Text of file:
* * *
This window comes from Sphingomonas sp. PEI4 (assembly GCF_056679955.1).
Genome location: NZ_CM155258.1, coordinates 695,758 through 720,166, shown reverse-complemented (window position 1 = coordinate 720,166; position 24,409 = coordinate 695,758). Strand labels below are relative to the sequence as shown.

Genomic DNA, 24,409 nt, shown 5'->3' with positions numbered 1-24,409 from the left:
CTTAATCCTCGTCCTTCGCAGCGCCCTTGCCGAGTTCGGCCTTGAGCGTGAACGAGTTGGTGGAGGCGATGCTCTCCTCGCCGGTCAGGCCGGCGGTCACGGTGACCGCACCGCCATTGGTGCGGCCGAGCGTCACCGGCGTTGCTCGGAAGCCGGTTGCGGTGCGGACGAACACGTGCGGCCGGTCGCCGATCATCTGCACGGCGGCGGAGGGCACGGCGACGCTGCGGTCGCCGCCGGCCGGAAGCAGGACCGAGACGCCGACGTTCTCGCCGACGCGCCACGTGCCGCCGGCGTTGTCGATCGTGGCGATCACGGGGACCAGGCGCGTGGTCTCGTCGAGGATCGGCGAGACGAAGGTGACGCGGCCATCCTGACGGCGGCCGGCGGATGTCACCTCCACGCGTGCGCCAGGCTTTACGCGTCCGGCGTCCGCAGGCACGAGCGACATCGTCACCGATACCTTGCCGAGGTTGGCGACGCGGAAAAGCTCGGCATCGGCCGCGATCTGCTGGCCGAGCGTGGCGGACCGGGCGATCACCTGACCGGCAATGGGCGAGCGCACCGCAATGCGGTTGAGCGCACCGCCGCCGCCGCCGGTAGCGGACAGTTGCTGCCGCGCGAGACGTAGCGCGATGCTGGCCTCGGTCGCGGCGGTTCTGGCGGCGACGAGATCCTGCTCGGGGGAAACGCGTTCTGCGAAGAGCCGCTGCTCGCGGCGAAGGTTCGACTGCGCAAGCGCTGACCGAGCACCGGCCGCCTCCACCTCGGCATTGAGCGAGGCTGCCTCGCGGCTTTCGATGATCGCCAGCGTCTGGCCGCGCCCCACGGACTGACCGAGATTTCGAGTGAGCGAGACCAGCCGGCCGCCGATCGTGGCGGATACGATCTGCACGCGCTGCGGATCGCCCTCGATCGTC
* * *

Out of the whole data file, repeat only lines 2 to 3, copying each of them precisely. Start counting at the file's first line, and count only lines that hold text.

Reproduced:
Genome location: NZ_CM155258.1, coordinates 695,758 through 720,166, shown reverse-complemented (window position 1 = coordinate 720,166; position 24,409 = coordinate 695,758). Strand labels below are relative to the sequence as shown.

Genomic DNA, 24,409 nt, shown 5'->3' with positions numbered 1-24,409 from the left: